I am afraid lest I become afraid

Bruce Cummings (aka W. N. P. Barbellion)
Photographer unknown

On 17th November 1915, hours after being deemed unfit to join the British Army, 25-year-old Bruce F. Cummings discovered that he had in fact been living with multiple sclerosis for approximately 18 months, and that he had, at best, only a handful of years left to live. Suddenly, the diary he had been keeping for the past decade became something more profound, and with every new entry he wrote candidly about his struggles with the disease, the despair he felt whilst in its grip, and the solace he found in the natural world. In 1919, months before he died, that incredibly moving diary was published under a pseudonym, W. N. P. Barbellion, and with the title, Journal of a Disappointed Man. Unlike anything published before it, the diary caused a sensation, with many regarding it as an instant classic. This entry was written in 1917, two years after his diagnosis, and with death once again on his mind.

The Diary Entry

March 8, 1917

Have been reading Sir Oliver Lodge’s Raymond. I do not deny that I am curious about the next world, or about the condition of death. I am and always have been. In my early youth, I reflected continually on death and hated it bitterly. But now that my end is near and certain, I consider it less and am content to wait and see. As, for all practical purposes, I have done with life, and my own existence is often a burden to me and is like to become a burden also to others, I wish I possessed the wherewithal to end it at my will. With two or three tabloids in my waistcoat pocket, and my secret locked in my heart, how serenely I would move about among my friends and fellows, conscious that at some specially selected moment — at midnight or high noon — just when the spirit moved me, I could quietly slip out to sea on this Great Adventure. It would be well to be able to control this: the time, the place, and the manner of one’s exit. For what disturbs me in particular is how I shall conduct myself; I am afraid lest I become afraid, it is a fear of fear. By means of my tabloids, I could arrange my death in an artistic setting, say underneath a big tree on a summer’s day, with an open Homer in my hand, or more appropriately, a magnifying glass and Miall and Denny’s Cockroach. It would be stage-managing my own demise and surely the last thing in self-conscious elegance!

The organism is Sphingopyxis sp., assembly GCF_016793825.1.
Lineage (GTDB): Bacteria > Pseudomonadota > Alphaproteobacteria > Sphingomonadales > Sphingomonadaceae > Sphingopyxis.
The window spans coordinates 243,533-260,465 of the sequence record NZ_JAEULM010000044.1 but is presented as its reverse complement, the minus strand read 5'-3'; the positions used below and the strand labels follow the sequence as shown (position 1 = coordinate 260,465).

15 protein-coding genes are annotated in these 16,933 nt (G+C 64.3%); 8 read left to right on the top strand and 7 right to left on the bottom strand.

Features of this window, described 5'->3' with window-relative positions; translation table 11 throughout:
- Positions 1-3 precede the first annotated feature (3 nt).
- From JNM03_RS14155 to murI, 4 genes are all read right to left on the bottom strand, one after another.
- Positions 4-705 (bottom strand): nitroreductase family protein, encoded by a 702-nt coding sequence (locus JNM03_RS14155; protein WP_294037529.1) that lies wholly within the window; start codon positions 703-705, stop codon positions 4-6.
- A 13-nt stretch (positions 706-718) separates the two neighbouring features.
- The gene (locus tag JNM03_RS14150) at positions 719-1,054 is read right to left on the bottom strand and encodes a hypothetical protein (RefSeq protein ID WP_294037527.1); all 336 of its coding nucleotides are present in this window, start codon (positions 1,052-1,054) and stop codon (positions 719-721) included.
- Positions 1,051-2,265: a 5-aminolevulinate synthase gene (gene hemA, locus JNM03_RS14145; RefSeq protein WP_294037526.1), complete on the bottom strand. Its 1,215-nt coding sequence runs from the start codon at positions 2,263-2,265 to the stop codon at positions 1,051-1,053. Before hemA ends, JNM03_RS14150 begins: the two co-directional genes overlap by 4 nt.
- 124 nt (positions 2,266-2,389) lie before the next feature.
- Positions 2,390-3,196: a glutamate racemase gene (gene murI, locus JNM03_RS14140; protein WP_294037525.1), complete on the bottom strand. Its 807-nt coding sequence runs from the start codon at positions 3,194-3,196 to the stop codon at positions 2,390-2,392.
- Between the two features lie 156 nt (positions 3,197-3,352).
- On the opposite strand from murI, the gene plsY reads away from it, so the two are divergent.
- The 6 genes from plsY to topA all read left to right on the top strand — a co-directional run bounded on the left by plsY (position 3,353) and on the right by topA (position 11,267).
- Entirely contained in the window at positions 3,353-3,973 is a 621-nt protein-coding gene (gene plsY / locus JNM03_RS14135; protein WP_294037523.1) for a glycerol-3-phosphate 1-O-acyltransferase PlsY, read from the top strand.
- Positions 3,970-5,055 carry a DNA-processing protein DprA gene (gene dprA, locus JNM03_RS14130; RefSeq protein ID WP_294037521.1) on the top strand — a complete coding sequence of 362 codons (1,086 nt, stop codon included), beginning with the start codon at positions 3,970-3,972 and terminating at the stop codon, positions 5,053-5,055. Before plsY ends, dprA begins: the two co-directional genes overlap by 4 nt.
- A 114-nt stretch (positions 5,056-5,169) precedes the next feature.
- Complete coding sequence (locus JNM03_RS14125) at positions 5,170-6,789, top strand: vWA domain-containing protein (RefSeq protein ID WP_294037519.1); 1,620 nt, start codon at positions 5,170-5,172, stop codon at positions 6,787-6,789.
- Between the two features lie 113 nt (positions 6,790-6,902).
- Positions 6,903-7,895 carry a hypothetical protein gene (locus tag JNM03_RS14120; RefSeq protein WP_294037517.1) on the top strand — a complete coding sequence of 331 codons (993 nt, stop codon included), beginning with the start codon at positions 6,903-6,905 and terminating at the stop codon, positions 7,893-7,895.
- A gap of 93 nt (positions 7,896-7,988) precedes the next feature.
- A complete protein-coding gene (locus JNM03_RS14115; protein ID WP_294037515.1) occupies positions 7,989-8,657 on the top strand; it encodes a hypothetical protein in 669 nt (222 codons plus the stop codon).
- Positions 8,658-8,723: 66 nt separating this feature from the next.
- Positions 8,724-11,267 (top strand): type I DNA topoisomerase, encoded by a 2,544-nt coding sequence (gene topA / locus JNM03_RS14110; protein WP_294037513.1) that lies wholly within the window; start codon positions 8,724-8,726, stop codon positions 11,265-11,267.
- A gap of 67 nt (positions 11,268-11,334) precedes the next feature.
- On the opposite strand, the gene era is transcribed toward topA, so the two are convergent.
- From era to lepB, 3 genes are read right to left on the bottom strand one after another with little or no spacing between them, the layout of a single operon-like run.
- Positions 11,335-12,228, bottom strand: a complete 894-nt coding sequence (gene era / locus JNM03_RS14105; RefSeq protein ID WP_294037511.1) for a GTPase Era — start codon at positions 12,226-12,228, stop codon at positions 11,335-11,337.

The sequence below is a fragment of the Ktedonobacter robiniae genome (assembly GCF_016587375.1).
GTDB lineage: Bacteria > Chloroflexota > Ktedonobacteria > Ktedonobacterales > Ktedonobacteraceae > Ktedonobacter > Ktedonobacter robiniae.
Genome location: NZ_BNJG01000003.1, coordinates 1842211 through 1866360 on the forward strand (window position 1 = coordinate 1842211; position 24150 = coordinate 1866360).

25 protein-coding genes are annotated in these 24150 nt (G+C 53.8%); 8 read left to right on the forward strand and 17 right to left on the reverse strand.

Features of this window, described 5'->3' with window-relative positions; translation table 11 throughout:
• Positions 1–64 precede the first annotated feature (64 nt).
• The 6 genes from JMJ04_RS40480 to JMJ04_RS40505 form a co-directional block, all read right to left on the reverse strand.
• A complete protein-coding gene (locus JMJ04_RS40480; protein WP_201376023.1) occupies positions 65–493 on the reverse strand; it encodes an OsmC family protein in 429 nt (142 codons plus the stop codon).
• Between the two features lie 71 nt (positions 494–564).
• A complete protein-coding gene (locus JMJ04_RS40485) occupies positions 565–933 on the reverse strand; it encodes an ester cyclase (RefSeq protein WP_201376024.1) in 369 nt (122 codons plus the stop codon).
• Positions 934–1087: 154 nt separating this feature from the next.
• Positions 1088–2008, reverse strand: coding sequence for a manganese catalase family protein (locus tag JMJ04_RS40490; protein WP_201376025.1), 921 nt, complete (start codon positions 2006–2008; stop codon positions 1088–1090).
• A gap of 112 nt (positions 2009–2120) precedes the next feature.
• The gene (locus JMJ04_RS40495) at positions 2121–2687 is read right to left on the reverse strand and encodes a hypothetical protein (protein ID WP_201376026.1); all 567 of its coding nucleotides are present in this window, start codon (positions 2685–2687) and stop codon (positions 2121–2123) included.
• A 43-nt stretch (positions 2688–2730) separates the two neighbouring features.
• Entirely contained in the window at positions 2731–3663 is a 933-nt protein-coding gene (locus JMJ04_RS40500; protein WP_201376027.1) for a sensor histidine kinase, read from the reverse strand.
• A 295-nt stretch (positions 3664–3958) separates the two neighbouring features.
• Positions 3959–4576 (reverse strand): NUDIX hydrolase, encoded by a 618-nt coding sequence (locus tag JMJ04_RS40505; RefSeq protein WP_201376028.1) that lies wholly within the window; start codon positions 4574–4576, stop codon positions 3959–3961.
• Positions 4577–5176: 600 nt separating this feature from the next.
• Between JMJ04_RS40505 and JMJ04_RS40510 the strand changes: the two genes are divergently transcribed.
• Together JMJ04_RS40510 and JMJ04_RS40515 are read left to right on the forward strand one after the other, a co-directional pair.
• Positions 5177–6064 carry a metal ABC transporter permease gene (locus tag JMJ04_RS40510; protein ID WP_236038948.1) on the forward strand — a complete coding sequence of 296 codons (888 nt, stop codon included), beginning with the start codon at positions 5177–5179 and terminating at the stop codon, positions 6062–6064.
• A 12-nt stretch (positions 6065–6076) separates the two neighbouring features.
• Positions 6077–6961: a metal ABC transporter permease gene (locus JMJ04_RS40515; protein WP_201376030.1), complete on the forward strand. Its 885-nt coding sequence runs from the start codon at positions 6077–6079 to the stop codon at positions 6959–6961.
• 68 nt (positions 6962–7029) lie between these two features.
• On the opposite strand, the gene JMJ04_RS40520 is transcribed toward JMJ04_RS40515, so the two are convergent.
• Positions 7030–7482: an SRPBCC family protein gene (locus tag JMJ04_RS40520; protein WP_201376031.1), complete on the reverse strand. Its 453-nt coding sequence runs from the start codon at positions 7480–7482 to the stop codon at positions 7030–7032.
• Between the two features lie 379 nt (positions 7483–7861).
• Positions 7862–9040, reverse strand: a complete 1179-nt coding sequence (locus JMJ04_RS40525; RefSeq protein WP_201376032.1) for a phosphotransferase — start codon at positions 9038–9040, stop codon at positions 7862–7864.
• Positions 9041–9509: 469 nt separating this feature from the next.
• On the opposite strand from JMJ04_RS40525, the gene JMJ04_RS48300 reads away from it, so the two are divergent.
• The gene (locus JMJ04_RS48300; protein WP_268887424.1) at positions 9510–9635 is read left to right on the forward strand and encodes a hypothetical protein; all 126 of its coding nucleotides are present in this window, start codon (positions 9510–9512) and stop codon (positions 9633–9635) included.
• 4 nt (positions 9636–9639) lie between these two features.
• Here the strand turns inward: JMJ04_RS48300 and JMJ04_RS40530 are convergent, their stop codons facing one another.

I think it was De Quincey who said Death to him seemed most awful in the summer. On the contrary the earth is warm then, and would welcome my old bones. It is on a cold night by the winter fire that the churchyard seems to me the least inviting: especially horrible it is the first evening after the funeral.

Further Reading

The first edition of Cummings’ Journal of a Disappointed Man was published in March of 1919 while he was still alive and covered his life up until the end of 1917. After his death in October of 1919, another volume was published—titled The Last Diary—which included his remaining entries. Both are now in the public domain and can be found in a single volume at the Internet Archive. It’s an incredible book.

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